Niagara Gazette — In the early ’80s, Lora Allen and I served together on long-term Chairman Albert Rice’s Niagara Falls Human Rights Commission. Now, after all of those years, Allen has become Niagara County’s first black elections commissioner in a county that is only 7 percent black. It is something in which all Niagara County citizens should take pride.
Pride — not just because Allen has worked hard and has endured the difficulties that most people who become the ‘first of anything’ must endure. It is not just because it had to have been difficult in doing so as a black woman. But, especially because it was a unanimous decision by a 15-member county Legislature that is 93 percent white, representing the various parts of the county. That, in a sense, means that virtually all Niagara County residents supported Allen’s ascension from deputy commissioner to the top spot.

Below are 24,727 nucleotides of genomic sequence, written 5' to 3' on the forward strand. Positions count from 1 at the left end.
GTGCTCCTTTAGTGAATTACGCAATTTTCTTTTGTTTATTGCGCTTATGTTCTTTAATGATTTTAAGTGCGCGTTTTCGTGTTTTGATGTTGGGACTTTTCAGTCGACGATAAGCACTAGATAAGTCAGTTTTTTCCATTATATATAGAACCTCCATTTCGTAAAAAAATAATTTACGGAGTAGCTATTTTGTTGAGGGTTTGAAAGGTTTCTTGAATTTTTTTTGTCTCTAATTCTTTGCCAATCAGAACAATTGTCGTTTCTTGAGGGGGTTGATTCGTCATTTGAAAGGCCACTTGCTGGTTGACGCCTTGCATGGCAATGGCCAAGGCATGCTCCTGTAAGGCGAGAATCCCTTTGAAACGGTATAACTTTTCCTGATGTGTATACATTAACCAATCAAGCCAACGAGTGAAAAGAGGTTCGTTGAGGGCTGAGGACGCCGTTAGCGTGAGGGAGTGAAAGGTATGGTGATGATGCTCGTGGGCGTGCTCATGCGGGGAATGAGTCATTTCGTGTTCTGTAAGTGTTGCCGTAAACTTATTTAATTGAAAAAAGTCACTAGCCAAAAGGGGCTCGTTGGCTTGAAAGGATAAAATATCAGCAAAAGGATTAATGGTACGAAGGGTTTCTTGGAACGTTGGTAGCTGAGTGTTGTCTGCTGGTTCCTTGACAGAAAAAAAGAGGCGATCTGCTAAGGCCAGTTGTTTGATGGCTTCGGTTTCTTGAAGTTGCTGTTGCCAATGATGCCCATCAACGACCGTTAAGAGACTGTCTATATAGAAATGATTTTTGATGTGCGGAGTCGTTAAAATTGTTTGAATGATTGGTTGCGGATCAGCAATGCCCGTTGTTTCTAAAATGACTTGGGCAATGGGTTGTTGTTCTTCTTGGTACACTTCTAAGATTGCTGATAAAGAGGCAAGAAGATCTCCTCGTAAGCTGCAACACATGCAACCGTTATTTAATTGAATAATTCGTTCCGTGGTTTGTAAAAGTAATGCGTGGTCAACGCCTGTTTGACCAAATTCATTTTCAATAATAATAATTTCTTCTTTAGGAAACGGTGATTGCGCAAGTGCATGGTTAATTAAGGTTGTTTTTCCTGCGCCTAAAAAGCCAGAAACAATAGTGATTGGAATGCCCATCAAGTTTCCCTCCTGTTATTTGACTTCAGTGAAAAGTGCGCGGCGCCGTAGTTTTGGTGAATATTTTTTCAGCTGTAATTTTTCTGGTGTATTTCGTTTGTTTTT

What is the significance of the event, especially during Black History Month?
Well, for those who say that Allen’s promotion should mean no more than those of Lucille Britt, Judy Cirifalco, Nancy Smith and Mary Ann Casamento, the other female elections commissioners, then surprise, I agree with you — there should not be. In fact, there should not be for any commissioner, based upon gender or race, and I’ll be one of the happiest people you’ll know, when that day comes.
But, despite the progress that African Americans, and all-Americans, have made in tearing down the bastions of bigotry and razing the roofs of racism that hides the dark hearts of people of all colors, not all bastions have been broken, not all roofs have been razed and that day has certainly not come.
If you now feel the hairs on the back of your neck standing up, then you’re probably not there yet, either.